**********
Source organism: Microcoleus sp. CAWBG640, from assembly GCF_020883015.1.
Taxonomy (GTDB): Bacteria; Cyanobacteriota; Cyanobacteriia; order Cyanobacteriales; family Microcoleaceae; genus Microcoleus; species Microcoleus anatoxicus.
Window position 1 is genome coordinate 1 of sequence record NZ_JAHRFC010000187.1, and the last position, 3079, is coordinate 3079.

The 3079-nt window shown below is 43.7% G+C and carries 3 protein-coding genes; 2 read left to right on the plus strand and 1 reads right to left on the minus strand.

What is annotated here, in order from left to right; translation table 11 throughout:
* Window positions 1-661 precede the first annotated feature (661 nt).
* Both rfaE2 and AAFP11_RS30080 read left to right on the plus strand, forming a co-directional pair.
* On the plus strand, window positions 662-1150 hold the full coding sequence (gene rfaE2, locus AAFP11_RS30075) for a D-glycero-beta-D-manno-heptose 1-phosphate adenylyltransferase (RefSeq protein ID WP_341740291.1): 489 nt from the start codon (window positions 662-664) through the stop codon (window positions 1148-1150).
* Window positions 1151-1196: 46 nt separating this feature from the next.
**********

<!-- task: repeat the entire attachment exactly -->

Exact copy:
Source organism: Microcoleus sp. CAWBG640, from assembly GCF_020883015.1.
Taxonomy (GTDB): Bacteria; Cyanobacteriota; Cyanobacteriia; order Cyanobacteriales; family Microcoleaceae; genus Microcoleus; species Microcoleus anatoxicus.
Window position 1 is genome coordinate 1 of sequence record NZ_JAHRFC010000187.1, and the last position, 3079, is coordinate 3079.

The 3079-nt window shown below is 43.7% G+C and carries 3 protein-coding genes; 2 read left to right on the plus strand and 1 reads right to left on the minus strand.

What is annotated here, in order from left to right; translation table 11 throughout:
* Window positions 1-661 precede the first annotated feature (661 nt).
* Both rfaE2 and AAFP11_RS30080 read left to right on the plus strand, forming a co-directional pair.
* On the plus strand, window positions 662-1150 hold the full coding sequence (gene rfaE2, locus AAFP11_RS30075) for a D-glycero-beta-D-manno-heptose 1-phosphate adenylyltransferase (RefSeq protein ID WP_341740291.1): 489 nt from the start codon (window positions 662-664) through the stop codon (window positions 1148-1150).
* Window positions 1151-1196: 46 nt separating this feature from the next.